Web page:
Courts are only as good as the powers granted them through the Constitution, U.S. Supreme Court Justice Antonin Scalia told a Princeton University audience Friday, March 7, during an address on the role of the judiciary in a democracy.
"There are simply some things that courts cannot do, and if that means that there are some wrongs that courts cannot right, so be it," Scalia told a capacity crowd in McCosh 50.
Noting the range of judicial powers afforded in democratic countries today, Scalia argued the U.S. Constitution does not permit the powers courts have in such places as India or Europe, "not because they are incompatible with the role of the courts generally or even the role of the courts in a liberal democracy," but because they were not granted by the Founding Fathers.
"The role of the courts in a democracy is whatever role the people decided for them," Scalia said. "It's quite impossible to say with specificity what is the role of courts in a democracy. It is possible to say what the role of courts is in an American democracy.”
Scalia engaged his audience with humor and history -- tracing the role of courts from the Israelites of Biblical times, to French medieval courts during the rule of Louis IX and to the post-World War II constitutional court system in Europe.
Scalia was invited to campus to speak on "The Role of the Courts in a Liberal Democracy," by the University's American Whig-Cliosophic Society, the nation's oldest literary, political and debating society.
The student organization presented the justice with its 2008 James Madison Award for Distinguished Public Service -- the highest distinction it bestows. The award is given annually to an individual who is dedicated to the nation's service and the service of all nations.
The event was co-sponsored by the University's James Madison Program in American Ideals and Institutions. Robert George, Princeton's McCormick Professor of Jurisprudence and founding director of the James Madison Program, introduced the justice.
Before his address, Scalia met privately on campus with students who are junior fellows of the James Madison Program and are undergraduate associates of the Program in Law and Public Affairs.
Scalia, who was born in Trenton, N.J., was nominated to the Supreme Court by President Reagan in 1986, and is the second most senior associate justice on the court. He is known for his "originalist" approach, which strictly interprets the meaning of the Constitution and opposes the idea of a "living Constitution" that can be adapted as society changes.
For Scalia, a strict definition of the role of the courts means that courts cannot "do whatever it takes to right a wrong."
"That's no more true for courts than it is for the executive," Scalia said. "We wouldn't allow a president to conduct unreasonable searches and seizures if that were the only way you could eliminate the drug trade or the only way you could eliminate the mob."
Scalia said it is up to the legislative branch of government -- not the courts -- to add liberties to the Constitution, citing the 19th Amendment guaranteeing women the right to vote.
Following the address, Whig-Clio President Molly Alarcon asked Scalia questions submitted in advance by students, including one by sophomore Forest Sebastian regarding the Supreme Court's decision in the 2000 presidential election to halt the recount of ballots in Florida.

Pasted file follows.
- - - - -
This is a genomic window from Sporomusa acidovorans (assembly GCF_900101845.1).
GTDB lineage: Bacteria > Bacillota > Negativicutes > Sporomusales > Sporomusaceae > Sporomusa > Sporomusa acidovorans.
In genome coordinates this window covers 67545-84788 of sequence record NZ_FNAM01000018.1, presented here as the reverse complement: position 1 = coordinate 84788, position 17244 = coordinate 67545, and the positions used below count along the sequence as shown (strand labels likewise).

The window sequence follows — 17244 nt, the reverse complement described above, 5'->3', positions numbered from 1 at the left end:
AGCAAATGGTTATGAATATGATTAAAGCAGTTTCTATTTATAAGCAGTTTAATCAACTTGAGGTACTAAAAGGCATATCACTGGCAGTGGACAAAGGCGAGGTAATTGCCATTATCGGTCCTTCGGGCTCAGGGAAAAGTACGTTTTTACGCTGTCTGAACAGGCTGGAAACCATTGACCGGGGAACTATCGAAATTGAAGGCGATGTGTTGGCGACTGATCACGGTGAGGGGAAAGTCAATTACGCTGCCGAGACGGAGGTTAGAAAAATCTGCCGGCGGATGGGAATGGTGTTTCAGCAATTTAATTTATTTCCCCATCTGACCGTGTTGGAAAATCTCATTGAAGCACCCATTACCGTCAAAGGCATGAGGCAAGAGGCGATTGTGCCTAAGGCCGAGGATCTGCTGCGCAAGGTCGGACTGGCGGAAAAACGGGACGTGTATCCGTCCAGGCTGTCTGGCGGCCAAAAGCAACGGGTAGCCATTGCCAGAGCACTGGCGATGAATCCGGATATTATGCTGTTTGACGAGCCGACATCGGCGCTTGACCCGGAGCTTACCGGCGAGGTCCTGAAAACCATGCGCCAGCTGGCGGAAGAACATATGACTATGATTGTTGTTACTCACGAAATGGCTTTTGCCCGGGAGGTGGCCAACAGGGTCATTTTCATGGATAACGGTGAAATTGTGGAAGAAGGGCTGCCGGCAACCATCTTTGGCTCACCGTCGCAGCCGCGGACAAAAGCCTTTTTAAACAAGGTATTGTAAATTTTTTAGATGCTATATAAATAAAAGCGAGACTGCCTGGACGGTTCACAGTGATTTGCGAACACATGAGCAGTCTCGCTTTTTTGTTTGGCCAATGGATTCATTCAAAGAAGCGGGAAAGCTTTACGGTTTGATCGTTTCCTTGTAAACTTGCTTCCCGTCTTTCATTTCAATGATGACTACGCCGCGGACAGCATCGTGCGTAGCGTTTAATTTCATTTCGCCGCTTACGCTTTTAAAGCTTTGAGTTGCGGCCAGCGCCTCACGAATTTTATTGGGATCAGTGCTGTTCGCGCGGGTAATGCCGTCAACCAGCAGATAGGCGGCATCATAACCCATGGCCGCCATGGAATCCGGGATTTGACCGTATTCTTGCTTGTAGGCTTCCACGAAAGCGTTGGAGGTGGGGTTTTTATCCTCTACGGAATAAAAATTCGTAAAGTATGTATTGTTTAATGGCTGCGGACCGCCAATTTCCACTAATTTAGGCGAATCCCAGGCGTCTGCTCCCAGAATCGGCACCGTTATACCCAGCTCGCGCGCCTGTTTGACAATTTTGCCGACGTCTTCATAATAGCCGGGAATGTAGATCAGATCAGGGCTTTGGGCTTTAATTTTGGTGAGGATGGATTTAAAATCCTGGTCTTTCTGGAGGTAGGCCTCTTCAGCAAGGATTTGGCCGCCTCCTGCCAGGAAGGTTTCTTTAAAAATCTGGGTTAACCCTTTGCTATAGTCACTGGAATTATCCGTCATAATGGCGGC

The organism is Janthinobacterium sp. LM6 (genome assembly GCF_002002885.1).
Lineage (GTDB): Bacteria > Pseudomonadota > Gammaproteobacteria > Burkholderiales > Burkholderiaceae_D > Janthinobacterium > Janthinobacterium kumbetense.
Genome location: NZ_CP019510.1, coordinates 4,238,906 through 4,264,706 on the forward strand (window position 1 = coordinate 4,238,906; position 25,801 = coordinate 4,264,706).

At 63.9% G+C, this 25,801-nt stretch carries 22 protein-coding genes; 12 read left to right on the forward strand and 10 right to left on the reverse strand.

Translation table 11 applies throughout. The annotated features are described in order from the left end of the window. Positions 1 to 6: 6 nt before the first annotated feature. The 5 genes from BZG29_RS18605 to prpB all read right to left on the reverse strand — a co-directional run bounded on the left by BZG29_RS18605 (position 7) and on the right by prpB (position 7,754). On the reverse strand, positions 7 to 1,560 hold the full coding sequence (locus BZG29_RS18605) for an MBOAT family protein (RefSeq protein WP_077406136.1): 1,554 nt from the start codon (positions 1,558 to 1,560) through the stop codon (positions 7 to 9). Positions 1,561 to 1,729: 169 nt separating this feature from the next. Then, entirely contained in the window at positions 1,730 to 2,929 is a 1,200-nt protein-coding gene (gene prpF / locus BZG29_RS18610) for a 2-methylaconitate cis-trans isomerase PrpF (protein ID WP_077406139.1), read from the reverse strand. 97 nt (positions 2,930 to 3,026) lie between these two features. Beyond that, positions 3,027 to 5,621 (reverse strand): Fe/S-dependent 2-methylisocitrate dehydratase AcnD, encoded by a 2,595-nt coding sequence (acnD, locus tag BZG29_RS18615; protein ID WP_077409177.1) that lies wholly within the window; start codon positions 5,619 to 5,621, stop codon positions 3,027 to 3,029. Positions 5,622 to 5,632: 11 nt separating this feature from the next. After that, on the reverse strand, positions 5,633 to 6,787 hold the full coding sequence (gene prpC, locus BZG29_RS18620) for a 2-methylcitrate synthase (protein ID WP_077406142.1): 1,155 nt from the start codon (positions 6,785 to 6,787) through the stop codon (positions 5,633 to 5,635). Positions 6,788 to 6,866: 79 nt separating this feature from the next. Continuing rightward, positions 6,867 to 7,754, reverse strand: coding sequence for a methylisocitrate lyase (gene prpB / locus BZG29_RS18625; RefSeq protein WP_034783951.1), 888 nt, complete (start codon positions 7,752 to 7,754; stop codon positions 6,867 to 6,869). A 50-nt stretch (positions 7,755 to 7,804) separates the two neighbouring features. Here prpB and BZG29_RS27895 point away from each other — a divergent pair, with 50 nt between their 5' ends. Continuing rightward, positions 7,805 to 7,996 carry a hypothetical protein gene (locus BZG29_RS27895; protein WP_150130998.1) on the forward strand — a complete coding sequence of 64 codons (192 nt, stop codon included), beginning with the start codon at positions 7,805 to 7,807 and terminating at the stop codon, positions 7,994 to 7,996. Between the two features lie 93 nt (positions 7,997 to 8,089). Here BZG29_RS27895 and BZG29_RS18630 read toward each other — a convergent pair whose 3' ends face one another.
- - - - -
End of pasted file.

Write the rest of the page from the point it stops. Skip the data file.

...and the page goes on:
"Oh, get over it. It's eight years ago," Scalia said, eliciting laughter and applause from some in the audience.
"We were the laughing stock of the world. The world's greatest democracy that couldn't conduct an election," said Scalia, who maintained the majority of citizens were grateful for the ruling.
Following the student questions, Alarcon presented Scalia with the Madison award. She cited the justice's contribution to legal thought within and beyond the Supreme Court, as well as "his dedication to the rule of law and his courage in advocating his principles."
"Whether one agrees or disagrees with his style of constitutional interpretation or how he has decided a number of cases, it's easy to respect his intellectual prowess and personal integrity," said Alarcon, a sophomore. "Few jurists in the history of the Supreme Court have played so prominent a role in advancing a method of interpretation as Justice Scalia has."
Past recipients of the annual honor include President Clinton, Supreme Court justices Earl Warren and Sandra Day O'Connor, and Israeli Prime Minister Golda Meir. James Madison, the fourth U.S. president and an architect of the Constitution, was Princeton's first graduate alumnus and one of Whig-Clio's early members.
After the event, Michael Chang, a freshman, said he was impressed by Scalia's eloquence. "Even if you don't necessarily agree with his point of view, you definitely understand its origins and you really respect it," he said.
Matthew Sanyour, also a freshman, said that, after studying him in class, he enjoyed hearing Scalia speak in person.
"I think it's reassuring that there are some public officials that are willing to place hard and fast limits on their authority," Sanyour said. "So often you see Congress or the president always trying to expand their authority and the courts as well, but Justice Scalia seems very intent on keeping the courts in the original meaning of judicial power, which is respectable."